GOMPA, Nimba – The John Wesley Pearson High School in Ganta received a donation of assorted solar energy equipment from Mercy Corps last week as a means of providing lighting on the campus.
The donation is part of Mercy Corps’ plan for an additional 59 public facilities within the country that would include public schools and clinics.
Cephas Tetteh, Mercy Corps’ energy specialist, made the symbolic presentation on behalf of his institution, in the presence of the press.
“Mercy Corps Liberia’s Light Up Liberia program has the mandate to provide 60 institutions with solar lighting products,” Tetteh said.
“We look forward to providing solar lightings and not only to provide but to also installing 60 solar lights [at] public institutions in Liberia. When we talk about public institutions, it’s just not limited to public schools.”
The donation to the school includes four pieces of solar panels and two 60-watt power inverters, along with accessories. The equipment all amounted to an estimated cost of US$1,000.
The J. W. Pearson High School has been running a night-time adult literacy program at the school and Tetteh believes the donation would be a significant boost to the program, adding, “This will be able to provide a good learning opportunity for the students at night.”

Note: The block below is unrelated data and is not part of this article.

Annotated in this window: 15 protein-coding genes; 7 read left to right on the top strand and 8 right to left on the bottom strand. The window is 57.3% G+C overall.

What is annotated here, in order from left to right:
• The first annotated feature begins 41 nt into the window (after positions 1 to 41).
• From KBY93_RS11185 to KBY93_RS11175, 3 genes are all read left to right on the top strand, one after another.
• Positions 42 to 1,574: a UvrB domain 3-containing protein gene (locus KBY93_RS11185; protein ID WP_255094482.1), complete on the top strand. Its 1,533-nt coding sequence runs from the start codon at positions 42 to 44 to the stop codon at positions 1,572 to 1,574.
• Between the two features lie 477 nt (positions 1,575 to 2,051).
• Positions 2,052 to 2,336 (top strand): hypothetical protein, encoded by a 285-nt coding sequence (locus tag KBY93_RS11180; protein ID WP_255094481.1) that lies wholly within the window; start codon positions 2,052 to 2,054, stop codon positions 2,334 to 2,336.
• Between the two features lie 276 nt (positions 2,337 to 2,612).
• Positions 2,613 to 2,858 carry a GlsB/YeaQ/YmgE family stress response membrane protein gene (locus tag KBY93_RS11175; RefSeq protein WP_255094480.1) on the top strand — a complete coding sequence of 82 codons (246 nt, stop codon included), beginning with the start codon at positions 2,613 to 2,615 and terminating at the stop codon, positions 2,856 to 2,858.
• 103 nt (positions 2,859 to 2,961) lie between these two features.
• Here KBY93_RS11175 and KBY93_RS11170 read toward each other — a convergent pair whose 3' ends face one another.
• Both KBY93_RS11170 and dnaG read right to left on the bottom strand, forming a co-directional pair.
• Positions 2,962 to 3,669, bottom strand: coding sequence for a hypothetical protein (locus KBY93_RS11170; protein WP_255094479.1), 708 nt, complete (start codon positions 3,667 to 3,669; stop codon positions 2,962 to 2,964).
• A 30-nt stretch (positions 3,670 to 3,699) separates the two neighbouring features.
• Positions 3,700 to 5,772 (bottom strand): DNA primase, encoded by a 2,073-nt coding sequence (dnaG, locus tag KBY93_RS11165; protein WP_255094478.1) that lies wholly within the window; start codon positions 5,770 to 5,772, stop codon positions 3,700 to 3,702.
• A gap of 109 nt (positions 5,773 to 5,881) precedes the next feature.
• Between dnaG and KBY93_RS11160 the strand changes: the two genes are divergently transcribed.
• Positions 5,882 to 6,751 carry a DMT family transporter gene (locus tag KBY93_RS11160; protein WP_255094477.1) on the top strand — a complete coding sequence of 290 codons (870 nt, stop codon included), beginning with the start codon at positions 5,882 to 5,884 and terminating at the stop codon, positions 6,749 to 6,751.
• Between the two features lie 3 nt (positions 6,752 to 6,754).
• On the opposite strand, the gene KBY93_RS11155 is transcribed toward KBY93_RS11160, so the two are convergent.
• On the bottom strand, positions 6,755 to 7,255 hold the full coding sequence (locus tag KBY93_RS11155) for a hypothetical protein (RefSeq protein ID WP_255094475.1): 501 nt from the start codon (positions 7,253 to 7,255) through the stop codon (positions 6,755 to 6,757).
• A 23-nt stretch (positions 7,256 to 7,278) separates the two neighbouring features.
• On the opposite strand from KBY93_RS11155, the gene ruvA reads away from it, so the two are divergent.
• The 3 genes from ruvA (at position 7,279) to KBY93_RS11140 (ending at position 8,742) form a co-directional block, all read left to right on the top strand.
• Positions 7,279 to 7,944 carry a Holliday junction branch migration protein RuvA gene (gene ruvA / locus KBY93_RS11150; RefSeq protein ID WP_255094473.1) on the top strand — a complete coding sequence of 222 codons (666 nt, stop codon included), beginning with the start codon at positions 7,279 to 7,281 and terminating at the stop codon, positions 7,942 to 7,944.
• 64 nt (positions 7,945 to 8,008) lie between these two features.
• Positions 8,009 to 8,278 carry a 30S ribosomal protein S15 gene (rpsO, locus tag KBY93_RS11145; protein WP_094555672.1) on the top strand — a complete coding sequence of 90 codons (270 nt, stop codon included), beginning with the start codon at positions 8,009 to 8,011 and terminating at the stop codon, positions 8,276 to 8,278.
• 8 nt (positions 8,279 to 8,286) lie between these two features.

Timothy Karlie, the vice principal of the school, received the donation on behalf of his institution. He stressed that the school’s authorities are delighted about the donation, as electricity supply has been one of the challenges faced by the institution.
He said while the power supplied by the solar panels is not enough to supply the entire school’s electricity needs, Mercy Corps “told us that in subsequent time they going to be providing more.”
The donation came following the launch of the Liberia Renewable Energy Fair in Ganta on June 6, 2017, by Rural Renewable Energy Authority and other partners.
“We will continue to work with our retailers here so that the people in Ganta and Nimba County can get access to solar lights and clean cooking stoves,” said Pamela Anderson, a representative of Mercy Corps at the Energy Fair. “These products are materials that last more than five years – they are durable. When you look at the length of time these products stay and the cost to get them, you will understand that they are very much affordable – I can tell you that energy is here to stay in Liberia.”
The Light Up Liberia program is supported by the European Union and aims to expand renewable energy to the vulnerable population of Liberia, creating an avenue where Liberians, mainly those in rural areas, can have access to affordable and assessable clear renewable energy to better their living conditions.
Featured photo by Arrington Ballah